The idea of following group chats instead of people is also novel, and socializing becomes more about tracking interests and less about individual personal nodes. You now have the ability to communicate with friends and strangers in both visible and invisible modes, and, in the case of “Econ 503″ some rooms are closed to non-members. The site bridges the gap between public and private so users can pick and choose which conversations to track through your dashboard. Sigue leyendo
While the new design of Twitter.com itself is big news, just as big is what it means for the Twitter ecosystem. I’m not talking about the third-party clients that have similar features to the ones Twitter just rolled out, but rather the partners that Twitter is (or is not) working with to bring more content directly into their environment.
Specifically, I’m talking about Twitter’s initial 16 partners: Dailybooth, DeviantArt, Etsy, Flickr, Justin.TV, Kickstarter, Kiva, Photozou, Plixi, Twitgoo, TwitPic, Twitvid, USTREAM, Vimeo, Yfrog, and YouTube. Each of these services now has content which can be viewed directly from Twitter.com — potentially taking pageviews away each of them. Why on Earth would they agree to that?
Some of those companies have already given their diplomatic answers — that this way will be better for the end users. That’s undoubtedly true, but many of those sites rely on the advertisements they show alongside the media they host. Such ads will not be shown on Twitter.com. So again, why agree to do this? Sigue leyendo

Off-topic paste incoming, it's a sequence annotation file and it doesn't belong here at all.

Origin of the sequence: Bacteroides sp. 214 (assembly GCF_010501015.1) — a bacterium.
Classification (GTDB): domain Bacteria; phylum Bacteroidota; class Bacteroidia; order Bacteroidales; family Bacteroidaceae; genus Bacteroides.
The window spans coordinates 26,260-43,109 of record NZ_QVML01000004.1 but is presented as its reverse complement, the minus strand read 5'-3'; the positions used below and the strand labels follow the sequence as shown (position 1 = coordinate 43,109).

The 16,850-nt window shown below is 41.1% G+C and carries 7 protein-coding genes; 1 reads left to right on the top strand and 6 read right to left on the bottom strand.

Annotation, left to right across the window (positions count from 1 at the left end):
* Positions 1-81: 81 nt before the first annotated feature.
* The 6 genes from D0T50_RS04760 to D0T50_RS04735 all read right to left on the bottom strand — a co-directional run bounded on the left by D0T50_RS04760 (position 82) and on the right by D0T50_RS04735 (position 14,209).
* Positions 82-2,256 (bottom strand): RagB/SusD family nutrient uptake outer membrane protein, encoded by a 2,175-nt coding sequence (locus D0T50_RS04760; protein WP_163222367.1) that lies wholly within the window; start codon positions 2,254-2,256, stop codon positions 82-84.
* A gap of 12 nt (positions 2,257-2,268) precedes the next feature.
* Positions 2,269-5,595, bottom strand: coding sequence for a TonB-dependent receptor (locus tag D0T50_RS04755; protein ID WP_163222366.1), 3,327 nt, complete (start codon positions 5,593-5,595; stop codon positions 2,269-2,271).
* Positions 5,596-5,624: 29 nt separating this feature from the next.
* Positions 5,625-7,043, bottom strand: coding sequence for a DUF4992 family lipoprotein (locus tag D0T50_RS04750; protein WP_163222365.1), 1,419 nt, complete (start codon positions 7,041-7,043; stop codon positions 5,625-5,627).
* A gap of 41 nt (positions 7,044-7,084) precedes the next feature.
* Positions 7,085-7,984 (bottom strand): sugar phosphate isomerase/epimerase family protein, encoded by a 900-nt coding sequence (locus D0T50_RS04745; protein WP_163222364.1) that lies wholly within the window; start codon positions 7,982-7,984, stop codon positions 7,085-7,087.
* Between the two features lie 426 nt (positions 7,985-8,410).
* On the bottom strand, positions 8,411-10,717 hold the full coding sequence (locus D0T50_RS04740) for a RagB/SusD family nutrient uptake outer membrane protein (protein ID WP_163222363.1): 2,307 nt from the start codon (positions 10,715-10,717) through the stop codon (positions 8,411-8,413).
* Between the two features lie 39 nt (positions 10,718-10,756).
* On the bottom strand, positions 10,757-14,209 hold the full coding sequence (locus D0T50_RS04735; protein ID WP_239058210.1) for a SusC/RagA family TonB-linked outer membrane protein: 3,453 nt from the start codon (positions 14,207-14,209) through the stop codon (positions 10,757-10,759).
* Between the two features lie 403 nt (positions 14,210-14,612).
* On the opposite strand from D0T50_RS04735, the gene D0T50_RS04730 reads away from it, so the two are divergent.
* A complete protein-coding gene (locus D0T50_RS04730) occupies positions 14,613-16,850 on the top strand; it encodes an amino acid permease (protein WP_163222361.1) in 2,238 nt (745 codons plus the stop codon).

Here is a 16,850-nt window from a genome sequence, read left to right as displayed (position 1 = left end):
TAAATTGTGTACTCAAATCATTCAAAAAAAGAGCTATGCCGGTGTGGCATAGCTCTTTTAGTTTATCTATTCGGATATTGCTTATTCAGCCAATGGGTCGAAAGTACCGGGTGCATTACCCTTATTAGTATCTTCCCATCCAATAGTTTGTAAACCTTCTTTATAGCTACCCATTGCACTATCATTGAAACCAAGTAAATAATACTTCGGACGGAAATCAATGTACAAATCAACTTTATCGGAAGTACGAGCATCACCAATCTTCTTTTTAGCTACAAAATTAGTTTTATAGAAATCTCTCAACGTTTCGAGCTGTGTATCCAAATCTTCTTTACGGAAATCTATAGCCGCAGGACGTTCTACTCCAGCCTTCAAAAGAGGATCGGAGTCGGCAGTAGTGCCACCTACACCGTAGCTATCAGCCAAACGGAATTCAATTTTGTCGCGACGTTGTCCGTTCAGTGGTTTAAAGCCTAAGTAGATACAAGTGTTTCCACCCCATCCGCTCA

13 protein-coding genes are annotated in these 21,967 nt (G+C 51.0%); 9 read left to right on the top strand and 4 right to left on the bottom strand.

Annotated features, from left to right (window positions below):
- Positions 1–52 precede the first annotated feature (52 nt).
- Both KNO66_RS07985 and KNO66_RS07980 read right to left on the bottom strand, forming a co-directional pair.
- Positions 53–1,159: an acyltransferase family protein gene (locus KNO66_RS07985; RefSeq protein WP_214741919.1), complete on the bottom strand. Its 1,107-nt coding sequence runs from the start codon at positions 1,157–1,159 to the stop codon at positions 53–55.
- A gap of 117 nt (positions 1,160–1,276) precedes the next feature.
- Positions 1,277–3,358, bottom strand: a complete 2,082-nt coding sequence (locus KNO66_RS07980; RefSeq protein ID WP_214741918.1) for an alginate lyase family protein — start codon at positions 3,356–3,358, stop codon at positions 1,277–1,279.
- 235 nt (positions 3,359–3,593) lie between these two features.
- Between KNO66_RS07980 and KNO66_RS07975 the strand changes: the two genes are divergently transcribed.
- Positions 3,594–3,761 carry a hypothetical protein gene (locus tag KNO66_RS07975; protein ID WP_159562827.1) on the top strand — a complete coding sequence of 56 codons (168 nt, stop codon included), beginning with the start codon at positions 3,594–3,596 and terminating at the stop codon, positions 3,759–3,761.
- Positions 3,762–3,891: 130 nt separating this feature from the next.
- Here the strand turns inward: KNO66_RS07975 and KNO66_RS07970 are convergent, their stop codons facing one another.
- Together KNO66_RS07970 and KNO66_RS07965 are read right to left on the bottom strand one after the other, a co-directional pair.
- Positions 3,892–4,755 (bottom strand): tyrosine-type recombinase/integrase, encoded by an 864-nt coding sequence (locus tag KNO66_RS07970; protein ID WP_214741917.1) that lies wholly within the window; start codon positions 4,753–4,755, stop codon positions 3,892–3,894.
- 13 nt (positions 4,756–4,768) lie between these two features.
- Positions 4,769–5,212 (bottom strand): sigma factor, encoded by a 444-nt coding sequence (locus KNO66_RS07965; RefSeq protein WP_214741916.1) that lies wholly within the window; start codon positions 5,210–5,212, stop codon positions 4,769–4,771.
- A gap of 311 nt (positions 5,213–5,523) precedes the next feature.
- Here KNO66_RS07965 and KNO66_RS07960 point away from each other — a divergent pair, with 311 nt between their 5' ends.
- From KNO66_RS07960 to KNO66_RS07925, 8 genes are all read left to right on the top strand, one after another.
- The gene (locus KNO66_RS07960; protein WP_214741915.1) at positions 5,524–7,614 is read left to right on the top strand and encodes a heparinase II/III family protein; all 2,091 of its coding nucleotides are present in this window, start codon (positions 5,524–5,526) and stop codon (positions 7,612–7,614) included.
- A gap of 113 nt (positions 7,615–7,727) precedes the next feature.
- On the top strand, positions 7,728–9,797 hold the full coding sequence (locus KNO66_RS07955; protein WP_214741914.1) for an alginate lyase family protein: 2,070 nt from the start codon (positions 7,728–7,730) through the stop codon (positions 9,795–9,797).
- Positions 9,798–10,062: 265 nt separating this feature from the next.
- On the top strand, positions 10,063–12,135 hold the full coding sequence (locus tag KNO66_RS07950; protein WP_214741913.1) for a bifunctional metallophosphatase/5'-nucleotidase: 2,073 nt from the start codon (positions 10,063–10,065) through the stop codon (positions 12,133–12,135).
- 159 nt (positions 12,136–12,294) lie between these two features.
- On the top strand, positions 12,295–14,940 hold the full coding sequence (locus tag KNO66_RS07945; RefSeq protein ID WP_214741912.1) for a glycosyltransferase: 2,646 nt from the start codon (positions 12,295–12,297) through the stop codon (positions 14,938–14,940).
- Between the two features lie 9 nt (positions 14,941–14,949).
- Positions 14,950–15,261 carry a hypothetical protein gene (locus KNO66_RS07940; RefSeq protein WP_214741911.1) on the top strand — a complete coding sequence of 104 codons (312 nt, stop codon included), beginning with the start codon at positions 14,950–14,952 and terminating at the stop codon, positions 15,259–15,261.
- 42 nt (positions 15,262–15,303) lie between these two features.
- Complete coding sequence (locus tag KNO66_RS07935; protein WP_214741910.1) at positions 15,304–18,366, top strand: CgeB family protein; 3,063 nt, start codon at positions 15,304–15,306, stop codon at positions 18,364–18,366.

Warren Buffet is famous for telling people they should only invest in businesses they understand. A corollary to that is that a company should be able to describe in simple terms what they do. Even if what they do is really technical and complicated.
Why? First so employees and investors can get on board and help the company get where it wants to go. But it’s just as important that your potential customers know what you can do for them. And just because you offer a product to businesses or developers instead of everyday consumers doesn’t mean you don’t have to keep things simple.
We see startups all the time that we don’t understand. I used to think I was just in over my head. But over the years I’ve met CEOs who can explain the most complicated technology in relatively simple terms via analogies or use cases. Those that can’t aren’t doing their job.
Not to pick on SimpleGeo, but I will. A developer I know emailed me this Quora conversation this evening where another developer was asking what the heck SimpleGEO does: Sigue leyendo
Imagine if Jonathan Ive, the designer of the Mac and the iPhone, walked out of Apple one day before its world developer’s conference? Well that’s the kind of impact of the resignation today of Anssi Vanjoki, who has announced his departure one day before Nokia World, the company’s major annual event. Vanjoki was widely seen as being the potential ‘Steve Jobs” of Nokia – a product obsessive who could get things done. There’s no sign he’s left for another job and the short press release contains no words of thanks from colleagues. Wow.